Although Hines testified at trial about a version of events that differed from his account at the scene of the accident, we cannot reweigh the evidence or determine the credibility of witnesses. Hall, 292 Kan. at 859. Clearly, the district court did not believe this new version of events to be credible.
Sufficiency of Evidence of Driving Under the Influence
Sanchez raises an identical legal challenge to her conviction for driving with a suspended license. She maintains that from the passenger seat, she was not "driving" the vehicle when she grabbed the wheel and crashed the car into the wall barrier. As before, we disagree.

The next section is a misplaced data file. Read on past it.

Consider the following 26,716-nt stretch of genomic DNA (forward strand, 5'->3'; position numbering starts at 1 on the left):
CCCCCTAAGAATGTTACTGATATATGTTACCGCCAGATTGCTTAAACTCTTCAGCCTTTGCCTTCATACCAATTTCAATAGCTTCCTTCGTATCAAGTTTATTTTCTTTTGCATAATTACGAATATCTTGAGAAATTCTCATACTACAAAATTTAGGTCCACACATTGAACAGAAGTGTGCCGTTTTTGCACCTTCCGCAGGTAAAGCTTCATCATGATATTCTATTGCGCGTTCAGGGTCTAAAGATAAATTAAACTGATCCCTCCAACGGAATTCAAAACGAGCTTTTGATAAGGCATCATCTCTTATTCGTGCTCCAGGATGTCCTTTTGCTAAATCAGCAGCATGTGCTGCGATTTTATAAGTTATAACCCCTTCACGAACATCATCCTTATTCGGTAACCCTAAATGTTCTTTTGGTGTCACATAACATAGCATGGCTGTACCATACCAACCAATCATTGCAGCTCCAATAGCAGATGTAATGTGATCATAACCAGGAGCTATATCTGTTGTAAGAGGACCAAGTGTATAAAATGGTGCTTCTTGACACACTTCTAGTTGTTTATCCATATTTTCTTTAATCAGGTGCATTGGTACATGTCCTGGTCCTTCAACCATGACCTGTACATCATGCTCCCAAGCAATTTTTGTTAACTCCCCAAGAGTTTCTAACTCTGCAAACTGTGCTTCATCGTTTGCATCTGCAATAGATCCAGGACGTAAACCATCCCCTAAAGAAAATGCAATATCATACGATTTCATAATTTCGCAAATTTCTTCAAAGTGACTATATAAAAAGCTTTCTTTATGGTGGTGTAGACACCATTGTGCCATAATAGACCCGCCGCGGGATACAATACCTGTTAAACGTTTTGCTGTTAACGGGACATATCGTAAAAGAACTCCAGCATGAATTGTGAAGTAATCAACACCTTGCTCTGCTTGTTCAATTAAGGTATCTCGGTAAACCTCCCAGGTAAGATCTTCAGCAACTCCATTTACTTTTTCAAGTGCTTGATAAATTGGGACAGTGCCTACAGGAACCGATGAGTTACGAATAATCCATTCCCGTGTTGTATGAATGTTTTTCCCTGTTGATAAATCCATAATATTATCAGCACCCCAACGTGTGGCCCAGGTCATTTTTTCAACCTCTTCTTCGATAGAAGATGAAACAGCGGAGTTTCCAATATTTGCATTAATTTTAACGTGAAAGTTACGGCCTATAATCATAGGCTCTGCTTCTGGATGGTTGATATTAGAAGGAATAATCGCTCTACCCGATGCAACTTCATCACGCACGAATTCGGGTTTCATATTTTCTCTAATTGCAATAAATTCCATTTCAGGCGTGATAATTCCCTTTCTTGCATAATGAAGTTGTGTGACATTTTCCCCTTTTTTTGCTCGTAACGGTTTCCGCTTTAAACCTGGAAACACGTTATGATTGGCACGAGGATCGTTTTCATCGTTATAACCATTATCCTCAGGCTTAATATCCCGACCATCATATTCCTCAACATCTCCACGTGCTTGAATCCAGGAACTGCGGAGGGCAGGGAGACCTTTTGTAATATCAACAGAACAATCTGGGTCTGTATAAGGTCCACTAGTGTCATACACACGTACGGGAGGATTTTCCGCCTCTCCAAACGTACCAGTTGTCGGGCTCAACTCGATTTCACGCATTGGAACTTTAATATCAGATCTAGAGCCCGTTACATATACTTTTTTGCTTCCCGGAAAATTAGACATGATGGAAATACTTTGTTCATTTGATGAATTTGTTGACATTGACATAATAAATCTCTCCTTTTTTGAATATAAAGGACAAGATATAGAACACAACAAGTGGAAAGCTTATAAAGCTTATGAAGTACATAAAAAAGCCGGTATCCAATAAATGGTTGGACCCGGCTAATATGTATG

Again, a statute's plain meaning controls when its language is unambiguous. Arnett, 290 Kan. at 47. It is unlawful for any person to drive while his or her license is suspended. K.S.A. 2008 Supp. 8-262(a)(1). And K.S.A. 2008 Supp. 8-234a(b) makes clear that the definition of "driver" set forth in K.S.A. 8-1416 is controlling-a driver is one "who drives or is in actual physical control of a vehicle." Because Sanchez was in actual physical control of the car when she directed it into the wall barrier, she was the "driver" of the vehicle; and she was driving it with a suspended license in violation of K.S.A. 2008 Supp. 8-262(a)(1).